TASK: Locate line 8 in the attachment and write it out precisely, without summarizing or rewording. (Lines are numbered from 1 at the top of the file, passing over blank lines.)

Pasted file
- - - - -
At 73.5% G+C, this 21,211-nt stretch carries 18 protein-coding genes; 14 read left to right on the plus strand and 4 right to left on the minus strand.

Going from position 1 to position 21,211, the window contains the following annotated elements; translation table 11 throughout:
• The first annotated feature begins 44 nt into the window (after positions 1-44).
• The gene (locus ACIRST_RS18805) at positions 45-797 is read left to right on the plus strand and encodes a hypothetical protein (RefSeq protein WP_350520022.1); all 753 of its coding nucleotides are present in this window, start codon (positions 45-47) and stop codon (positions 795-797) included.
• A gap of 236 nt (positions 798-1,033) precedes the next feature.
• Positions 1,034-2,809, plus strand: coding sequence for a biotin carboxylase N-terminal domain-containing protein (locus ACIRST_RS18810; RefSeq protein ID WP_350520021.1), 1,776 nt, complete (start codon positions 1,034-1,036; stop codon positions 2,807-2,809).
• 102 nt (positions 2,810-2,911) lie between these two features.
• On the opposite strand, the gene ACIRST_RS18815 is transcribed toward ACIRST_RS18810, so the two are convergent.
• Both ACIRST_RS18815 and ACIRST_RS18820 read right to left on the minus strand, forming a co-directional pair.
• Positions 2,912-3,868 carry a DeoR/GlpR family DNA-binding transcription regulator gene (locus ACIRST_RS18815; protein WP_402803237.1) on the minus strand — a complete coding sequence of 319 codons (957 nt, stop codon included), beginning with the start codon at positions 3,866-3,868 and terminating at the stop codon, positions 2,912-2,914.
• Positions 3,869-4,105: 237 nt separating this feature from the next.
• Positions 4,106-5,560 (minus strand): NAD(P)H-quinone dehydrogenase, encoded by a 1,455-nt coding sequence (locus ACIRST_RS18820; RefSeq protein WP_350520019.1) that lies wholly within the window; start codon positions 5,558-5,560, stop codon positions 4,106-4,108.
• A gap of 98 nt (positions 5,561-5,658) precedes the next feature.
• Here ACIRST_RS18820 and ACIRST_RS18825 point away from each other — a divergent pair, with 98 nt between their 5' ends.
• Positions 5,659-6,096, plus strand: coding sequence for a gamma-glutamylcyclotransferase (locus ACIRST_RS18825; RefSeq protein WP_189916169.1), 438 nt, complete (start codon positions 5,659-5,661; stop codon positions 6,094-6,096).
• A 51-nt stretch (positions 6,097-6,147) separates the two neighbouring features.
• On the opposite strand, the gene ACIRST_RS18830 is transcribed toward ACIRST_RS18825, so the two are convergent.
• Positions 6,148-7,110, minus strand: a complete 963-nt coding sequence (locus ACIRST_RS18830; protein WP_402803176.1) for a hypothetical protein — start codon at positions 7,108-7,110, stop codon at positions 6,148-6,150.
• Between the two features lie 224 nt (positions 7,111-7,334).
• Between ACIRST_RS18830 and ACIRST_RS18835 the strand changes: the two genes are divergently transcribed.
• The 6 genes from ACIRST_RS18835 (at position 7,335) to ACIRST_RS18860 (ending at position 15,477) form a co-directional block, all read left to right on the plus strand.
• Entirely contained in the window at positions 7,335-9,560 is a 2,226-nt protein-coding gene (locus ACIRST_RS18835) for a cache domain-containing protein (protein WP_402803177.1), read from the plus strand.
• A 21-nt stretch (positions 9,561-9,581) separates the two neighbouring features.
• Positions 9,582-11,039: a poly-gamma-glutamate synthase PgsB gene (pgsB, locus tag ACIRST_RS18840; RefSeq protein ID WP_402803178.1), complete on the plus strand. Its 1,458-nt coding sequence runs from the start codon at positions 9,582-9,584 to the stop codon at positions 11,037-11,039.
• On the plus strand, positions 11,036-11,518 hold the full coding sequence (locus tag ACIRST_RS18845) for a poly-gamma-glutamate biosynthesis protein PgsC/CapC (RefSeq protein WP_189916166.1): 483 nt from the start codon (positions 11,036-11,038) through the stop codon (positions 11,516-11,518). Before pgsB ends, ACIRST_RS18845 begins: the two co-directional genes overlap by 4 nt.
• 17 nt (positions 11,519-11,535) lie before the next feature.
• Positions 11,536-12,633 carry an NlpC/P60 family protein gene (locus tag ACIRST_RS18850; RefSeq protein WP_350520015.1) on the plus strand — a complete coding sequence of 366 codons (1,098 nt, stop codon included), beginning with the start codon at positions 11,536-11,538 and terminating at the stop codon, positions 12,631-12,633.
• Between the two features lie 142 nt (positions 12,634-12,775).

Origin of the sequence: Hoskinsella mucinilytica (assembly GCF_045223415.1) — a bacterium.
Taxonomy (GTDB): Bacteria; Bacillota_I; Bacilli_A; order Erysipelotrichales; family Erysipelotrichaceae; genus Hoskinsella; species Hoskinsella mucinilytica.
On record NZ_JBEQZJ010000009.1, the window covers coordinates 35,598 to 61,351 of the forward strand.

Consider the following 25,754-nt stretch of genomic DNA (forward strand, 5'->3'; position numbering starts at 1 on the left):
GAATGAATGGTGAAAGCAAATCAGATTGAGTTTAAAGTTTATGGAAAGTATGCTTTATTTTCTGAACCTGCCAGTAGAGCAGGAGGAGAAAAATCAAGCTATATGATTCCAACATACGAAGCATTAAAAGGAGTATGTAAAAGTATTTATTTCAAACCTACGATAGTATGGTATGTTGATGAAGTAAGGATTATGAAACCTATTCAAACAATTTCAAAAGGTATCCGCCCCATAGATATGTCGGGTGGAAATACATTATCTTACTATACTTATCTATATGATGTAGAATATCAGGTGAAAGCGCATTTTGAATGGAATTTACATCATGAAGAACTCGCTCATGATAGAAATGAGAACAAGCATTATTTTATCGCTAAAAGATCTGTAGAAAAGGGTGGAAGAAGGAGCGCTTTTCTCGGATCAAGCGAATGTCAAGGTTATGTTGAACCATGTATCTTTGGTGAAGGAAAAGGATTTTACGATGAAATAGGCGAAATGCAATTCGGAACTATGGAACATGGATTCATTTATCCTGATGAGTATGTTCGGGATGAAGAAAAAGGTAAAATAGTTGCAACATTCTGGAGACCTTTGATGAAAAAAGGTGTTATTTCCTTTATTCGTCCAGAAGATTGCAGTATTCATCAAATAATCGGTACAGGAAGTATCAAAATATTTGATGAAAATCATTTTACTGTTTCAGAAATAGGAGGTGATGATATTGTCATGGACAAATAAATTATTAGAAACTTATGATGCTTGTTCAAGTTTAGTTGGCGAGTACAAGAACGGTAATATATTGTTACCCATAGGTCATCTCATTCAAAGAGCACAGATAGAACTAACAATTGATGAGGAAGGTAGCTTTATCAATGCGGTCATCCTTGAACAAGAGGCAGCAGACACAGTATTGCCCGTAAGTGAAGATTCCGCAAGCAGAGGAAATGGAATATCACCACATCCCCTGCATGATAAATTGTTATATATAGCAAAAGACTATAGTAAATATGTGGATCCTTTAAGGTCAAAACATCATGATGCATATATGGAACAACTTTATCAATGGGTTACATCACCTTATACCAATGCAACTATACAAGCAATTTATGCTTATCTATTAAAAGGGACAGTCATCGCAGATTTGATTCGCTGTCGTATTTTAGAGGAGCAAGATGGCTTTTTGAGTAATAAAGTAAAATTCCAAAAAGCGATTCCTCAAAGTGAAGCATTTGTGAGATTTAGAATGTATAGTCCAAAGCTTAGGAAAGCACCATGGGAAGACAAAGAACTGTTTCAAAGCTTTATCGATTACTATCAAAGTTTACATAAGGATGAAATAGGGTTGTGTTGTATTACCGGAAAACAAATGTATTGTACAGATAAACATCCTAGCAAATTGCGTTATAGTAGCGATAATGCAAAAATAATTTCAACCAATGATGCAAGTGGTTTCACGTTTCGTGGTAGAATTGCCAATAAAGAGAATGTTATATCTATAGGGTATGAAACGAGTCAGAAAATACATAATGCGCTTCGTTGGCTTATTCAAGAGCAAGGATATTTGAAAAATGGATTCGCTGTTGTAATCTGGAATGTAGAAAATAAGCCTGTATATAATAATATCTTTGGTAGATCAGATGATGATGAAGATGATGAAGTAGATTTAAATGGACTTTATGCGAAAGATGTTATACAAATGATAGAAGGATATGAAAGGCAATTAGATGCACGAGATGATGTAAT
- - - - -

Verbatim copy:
• On the opposite strand, the gene ACIRST_RS18815 is transcribed toward ACIRST_RS18810, so the two are convergent.